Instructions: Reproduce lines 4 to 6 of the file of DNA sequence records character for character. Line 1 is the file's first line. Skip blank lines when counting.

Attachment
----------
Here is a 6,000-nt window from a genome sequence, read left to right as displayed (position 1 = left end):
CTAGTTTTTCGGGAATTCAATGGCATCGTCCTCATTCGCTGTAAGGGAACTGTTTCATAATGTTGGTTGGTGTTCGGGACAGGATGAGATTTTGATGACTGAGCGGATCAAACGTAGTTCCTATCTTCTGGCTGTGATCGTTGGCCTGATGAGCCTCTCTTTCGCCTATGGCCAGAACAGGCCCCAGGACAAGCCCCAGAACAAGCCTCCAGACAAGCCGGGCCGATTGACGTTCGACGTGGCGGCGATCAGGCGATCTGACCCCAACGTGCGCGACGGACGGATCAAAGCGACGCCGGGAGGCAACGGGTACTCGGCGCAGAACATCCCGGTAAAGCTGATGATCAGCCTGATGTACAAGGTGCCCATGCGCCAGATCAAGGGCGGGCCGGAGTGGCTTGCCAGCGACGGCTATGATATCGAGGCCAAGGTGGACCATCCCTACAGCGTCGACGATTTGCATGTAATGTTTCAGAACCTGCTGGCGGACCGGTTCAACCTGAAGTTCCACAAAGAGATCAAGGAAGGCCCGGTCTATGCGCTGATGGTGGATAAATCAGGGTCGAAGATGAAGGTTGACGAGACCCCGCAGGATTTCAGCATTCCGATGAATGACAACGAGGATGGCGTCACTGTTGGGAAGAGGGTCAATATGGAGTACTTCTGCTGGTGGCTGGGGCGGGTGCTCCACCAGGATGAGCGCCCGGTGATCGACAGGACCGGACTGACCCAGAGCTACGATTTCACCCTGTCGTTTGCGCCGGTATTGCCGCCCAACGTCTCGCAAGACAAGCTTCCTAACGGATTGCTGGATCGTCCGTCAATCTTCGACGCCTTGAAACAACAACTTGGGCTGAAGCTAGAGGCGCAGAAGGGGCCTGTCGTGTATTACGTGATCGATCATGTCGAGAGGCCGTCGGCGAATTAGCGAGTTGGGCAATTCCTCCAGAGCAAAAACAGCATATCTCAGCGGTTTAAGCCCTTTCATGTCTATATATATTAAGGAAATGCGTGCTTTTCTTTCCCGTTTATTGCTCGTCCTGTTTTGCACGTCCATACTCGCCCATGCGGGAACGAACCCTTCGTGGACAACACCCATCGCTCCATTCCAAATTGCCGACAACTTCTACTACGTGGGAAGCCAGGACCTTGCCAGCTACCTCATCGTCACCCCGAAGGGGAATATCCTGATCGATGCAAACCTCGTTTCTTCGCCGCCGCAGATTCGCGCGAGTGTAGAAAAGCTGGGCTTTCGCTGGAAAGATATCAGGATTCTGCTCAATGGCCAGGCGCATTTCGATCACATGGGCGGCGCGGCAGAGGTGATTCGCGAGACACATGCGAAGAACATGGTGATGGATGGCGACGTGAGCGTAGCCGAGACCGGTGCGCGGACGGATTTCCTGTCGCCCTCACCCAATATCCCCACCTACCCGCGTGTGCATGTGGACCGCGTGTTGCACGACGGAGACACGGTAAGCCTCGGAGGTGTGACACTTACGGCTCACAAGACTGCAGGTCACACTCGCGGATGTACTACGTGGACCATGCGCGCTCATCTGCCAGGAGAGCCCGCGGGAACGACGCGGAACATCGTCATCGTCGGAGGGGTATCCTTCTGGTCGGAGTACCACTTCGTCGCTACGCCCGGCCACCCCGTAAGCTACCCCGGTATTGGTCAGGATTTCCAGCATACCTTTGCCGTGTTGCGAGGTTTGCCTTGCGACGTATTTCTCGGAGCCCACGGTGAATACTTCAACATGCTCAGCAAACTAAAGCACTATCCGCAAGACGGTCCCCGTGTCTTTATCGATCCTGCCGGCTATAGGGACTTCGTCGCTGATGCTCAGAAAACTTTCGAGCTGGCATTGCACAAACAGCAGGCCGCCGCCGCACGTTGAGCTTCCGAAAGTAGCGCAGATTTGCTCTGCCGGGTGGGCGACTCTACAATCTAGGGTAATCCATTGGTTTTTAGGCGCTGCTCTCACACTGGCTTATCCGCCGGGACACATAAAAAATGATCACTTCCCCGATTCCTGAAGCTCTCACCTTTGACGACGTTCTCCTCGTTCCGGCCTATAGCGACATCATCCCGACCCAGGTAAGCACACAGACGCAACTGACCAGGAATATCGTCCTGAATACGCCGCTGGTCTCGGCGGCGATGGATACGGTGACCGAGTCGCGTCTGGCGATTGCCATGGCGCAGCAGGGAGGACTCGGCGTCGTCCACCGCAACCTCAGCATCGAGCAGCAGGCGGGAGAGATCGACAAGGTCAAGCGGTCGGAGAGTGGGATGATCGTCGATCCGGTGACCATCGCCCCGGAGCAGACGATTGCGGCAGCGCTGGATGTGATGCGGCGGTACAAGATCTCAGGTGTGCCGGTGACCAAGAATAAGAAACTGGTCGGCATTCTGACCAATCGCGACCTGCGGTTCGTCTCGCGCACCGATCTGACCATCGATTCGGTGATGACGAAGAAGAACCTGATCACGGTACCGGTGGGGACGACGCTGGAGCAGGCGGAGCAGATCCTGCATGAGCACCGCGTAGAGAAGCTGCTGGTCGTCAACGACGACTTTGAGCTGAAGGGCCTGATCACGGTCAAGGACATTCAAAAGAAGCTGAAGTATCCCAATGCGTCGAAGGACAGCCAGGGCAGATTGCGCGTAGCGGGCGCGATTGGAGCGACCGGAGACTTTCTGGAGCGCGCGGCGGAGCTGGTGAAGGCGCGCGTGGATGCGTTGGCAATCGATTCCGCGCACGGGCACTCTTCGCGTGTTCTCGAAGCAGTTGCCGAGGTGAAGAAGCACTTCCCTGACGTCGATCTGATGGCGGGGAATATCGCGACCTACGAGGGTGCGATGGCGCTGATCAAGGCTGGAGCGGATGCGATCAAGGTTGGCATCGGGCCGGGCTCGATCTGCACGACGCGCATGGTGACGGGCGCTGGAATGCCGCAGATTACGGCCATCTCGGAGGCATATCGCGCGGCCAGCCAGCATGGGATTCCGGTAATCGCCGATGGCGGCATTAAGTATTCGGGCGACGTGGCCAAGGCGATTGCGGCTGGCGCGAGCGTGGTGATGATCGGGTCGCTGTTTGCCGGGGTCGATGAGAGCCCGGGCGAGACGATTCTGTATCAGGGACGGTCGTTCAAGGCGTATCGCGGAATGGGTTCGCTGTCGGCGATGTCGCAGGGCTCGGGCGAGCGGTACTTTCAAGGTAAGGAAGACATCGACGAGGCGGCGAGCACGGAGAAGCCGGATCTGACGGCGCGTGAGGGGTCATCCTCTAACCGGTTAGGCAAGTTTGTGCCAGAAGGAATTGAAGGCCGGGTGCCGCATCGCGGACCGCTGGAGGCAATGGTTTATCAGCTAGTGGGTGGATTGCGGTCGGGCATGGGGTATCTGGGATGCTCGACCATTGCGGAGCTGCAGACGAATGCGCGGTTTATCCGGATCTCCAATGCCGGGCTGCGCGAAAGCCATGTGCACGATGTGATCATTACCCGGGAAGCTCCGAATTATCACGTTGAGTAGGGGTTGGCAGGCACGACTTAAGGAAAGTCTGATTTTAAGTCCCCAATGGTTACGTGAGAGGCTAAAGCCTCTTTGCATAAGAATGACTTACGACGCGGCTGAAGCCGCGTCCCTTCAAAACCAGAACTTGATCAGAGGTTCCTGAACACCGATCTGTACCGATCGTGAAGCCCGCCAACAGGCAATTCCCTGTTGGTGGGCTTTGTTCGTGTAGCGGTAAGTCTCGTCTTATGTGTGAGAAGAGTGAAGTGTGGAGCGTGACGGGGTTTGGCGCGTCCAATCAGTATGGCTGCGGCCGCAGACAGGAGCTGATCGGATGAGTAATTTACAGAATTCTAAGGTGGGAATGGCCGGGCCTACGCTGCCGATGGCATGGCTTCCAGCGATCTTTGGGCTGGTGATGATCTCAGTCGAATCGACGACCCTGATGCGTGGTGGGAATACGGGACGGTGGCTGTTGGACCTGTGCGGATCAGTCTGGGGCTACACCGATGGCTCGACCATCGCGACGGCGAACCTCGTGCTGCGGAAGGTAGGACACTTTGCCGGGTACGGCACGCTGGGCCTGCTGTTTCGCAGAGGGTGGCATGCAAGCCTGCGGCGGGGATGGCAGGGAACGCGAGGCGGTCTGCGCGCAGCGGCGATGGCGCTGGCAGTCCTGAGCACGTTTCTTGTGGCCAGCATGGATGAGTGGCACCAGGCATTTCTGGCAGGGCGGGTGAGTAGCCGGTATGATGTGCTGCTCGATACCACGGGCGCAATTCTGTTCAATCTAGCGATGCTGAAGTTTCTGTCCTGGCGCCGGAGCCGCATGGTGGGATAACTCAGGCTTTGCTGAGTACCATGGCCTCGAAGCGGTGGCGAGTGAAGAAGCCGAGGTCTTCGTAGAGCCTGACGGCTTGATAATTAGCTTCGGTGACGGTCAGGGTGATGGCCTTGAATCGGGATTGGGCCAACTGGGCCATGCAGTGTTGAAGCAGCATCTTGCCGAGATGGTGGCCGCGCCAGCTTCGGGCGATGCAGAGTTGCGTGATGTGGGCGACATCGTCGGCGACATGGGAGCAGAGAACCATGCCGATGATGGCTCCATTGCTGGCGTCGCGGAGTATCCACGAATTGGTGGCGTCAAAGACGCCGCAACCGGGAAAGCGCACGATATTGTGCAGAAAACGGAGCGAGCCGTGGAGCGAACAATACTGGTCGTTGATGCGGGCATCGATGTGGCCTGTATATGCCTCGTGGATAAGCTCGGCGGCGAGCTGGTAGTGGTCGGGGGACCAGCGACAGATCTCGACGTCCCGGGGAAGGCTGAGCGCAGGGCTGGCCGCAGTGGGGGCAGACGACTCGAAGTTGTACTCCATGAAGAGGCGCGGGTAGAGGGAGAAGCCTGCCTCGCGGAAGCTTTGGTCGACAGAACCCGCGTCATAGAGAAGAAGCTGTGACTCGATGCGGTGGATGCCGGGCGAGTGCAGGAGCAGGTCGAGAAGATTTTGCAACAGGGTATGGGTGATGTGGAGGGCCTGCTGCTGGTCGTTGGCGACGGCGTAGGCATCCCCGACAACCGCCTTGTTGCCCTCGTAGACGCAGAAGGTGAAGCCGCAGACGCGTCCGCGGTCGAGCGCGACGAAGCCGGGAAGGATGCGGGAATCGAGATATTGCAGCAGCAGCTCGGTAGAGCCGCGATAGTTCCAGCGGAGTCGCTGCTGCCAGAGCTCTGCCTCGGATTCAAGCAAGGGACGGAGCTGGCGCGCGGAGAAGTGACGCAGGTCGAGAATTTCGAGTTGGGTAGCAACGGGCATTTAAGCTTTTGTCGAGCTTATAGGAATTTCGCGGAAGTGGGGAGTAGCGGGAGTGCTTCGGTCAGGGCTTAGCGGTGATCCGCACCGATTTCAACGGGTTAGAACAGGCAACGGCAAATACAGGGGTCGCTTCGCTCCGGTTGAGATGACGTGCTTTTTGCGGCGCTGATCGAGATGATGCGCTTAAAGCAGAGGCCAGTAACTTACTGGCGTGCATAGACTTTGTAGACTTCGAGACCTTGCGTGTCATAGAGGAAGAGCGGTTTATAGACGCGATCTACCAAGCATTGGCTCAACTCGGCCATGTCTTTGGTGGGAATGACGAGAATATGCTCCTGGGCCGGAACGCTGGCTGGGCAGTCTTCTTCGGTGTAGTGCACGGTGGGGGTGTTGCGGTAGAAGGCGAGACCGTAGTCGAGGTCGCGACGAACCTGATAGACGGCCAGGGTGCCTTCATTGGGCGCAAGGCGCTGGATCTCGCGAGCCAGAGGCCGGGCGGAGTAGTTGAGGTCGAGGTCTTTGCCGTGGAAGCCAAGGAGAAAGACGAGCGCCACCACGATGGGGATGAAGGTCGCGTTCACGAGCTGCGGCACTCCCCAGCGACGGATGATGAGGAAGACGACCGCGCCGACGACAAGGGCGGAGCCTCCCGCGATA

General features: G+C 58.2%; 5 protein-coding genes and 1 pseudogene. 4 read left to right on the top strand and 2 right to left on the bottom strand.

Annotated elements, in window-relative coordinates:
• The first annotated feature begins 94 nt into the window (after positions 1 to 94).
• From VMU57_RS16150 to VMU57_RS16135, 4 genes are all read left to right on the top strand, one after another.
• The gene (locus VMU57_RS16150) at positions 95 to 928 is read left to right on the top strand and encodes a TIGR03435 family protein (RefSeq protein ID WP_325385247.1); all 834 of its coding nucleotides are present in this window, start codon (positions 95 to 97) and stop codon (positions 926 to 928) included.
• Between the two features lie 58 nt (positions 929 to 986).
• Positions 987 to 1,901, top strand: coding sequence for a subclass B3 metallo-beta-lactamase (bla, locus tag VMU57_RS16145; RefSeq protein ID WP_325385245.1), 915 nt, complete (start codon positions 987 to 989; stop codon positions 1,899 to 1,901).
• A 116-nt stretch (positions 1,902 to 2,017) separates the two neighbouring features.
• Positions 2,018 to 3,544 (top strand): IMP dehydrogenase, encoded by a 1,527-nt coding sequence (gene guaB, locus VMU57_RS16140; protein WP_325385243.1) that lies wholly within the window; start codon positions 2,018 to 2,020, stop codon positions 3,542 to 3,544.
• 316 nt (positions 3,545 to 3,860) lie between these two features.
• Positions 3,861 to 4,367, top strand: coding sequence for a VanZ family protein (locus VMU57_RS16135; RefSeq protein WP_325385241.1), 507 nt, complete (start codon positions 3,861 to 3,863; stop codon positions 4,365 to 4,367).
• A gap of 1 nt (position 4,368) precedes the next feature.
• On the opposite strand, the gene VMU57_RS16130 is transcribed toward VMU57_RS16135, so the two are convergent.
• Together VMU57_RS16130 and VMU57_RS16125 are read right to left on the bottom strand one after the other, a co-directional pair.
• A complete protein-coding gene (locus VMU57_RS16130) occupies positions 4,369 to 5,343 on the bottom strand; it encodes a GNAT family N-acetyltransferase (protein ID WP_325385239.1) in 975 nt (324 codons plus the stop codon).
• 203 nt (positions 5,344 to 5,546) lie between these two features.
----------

Annotated elements, in window-relative coordinates:
• The first annotated feature begins 94 nt into the window (after positions 1 to 94).
• From VMU57_RS16150 to VMU57_RS16135, 4 genes are all read left to right on the top strand, one after another.